It was only years later when he was working on designing a heat-resistant jet canopy that a fellow supervisor tested out the substance and realized the potential for household and many other purposes.

Kleenex

During the First World War, chemical warfare in the form of chloride gas was used against soldiers. Gas masks became a necessary tool during battles and Kleenex created a disposable, crepe paper that was used as a filter for the masks.

After the war, adaptations to the marketing and composition of the paper were made. Designers saw a need that could be fulfilled with first a cold cream and makeup remover and then a single-use handkerchief. They made the paper thinner and softer, and now we don’t know what to do if we don’t have a Kleenex nearby.

Radar

In 1935, Great Britain began to realize that another world war was probably coming. All the signs were there and the advancement of the Nazis’ reach was beginning to be felt all over Europe. Government researchers had already been developing better ways to detect far off aircraft by bouncing radio wave signals off objects in the sky, but it soon became imperative that radar detection be established. German planes with large payload capacities were dropping bombs all throughout neighboring countries as a way to disrupt food and supplies, as well as bring about heavy casualty numbers.

Radar technology was tested and implemented as quickly as possible as a way to provide earlier detection of enemy planes and deploy an air defense against the German attacks. Although not all incoming strikes were detected, radar helped to save tens of thousands of lives and went on to become more accurate and used for different purposes such as weather forecasting, anti missile defense and ocean surveillance.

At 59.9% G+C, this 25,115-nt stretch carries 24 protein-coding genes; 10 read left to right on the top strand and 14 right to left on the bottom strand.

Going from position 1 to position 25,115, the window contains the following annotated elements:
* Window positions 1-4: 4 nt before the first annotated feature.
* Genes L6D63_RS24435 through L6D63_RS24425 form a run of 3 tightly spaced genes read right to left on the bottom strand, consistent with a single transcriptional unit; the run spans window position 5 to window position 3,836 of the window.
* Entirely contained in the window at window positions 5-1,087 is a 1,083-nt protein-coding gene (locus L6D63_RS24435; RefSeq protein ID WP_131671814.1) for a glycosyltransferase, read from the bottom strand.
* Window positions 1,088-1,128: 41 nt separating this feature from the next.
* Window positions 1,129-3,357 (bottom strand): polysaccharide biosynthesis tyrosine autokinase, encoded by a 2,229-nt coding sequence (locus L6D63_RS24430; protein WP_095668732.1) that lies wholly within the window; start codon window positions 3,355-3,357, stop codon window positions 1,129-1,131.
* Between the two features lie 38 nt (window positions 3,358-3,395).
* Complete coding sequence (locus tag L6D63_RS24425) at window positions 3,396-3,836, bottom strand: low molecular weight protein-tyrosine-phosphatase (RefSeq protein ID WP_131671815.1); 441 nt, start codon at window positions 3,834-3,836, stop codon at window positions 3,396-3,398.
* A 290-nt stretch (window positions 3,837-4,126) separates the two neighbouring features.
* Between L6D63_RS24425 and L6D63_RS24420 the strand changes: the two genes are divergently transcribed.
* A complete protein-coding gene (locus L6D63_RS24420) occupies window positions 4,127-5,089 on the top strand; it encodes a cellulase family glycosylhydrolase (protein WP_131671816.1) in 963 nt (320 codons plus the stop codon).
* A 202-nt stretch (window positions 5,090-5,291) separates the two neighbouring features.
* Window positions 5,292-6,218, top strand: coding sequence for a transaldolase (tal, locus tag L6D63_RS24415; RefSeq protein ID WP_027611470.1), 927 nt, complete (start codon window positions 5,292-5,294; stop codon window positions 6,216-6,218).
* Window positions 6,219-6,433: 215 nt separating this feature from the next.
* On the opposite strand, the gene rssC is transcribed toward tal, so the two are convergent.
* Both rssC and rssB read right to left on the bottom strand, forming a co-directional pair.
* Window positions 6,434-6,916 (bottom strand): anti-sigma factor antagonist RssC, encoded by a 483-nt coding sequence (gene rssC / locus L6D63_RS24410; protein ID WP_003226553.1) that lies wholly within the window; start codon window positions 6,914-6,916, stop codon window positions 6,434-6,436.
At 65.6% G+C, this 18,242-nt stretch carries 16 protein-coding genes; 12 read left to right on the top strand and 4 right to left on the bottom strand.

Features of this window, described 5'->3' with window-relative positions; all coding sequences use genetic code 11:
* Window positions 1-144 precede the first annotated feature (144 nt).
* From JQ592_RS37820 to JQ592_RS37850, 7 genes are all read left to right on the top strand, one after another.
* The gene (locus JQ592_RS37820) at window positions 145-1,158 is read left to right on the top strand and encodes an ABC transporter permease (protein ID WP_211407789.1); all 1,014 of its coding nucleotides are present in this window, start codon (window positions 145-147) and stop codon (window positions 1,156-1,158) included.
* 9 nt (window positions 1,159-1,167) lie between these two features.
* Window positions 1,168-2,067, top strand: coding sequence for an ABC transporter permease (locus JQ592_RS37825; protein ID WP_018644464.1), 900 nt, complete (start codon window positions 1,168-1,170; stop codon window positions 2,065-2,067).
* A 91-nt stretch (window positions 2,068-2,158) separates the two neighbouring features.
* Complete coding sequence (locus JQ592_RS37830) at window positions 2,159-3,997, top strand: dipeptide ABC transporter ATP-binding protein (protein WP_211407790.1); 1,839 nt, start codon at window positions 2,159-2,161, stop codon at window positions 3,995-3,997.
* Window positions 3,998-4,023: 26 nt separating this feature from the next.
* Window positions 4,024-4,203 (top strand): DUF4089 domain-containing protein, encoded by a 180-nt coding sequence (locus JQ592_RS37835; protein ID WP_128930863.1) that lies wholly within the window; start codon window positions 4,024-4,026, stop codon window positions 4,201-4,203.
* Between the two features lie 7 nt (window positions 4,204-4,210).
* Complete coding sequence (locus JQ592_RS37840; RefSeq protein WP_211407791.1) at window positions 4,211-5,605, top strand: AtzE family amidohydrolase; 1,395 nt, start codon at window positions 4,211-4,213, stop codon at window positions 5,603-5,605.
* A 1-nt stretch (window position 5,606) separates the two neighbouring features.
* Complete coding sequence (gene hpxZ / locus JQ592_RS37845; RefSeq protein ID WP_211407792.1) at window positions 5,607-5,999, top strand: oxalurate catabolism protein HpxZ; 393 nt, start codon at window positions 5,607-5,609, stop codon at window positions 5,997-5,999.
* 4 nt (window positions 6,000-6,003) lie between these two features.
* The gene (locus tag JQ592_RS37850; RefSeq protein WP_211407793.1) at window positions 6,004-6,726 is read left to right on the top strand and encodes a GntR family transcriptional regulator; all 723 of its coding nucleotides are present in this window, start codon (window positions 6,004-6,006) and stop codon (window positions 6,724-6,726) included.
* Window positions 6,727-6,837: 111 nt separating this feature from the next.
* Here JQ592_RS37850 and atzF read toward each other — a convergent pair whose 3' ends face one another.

Ballpoint Pen

The most notable version of the ballpoint pen came from a newspaper editor in Hungary around 1931. László Bíró noticed that the ink from the printers dried faster than that in a fountain pen, and he was looking for a writing utensil that was portable, didn’t have much smudging of the ink and wouldn’t leak.

Bíró had little success with his invention in Europe, however, after having to flee Nazi Germany to Argentina, his pens were made and sold under the name Birome and saw a fair amount of profitability.

Reusable N95 Masks

We’re throwing our hat in the ring with our uniquely designed reusable respirator. With the onset of COVID-19 and the N95 mask shortage for frontline healthcare workers that soon followed, we found ourselves wanting to help. A few of us got together and found inspiration in a Jimmy John’s cup we had in front of us.


There were still some design aspects that could be worked over and perfected, but what we can offer is a mask that creates a great seal around the nose and mouth, doesn’t require much maintenance other than cleaning and sanitization after use, and uses replaceable filters that can quickly be inserted and changed out.


If you are inspired by some of these items, there is no time like the present to work on your own concepts and dust off those drawings you’ve had in the back of your closet. You never know if you have the next big idea that will change the world.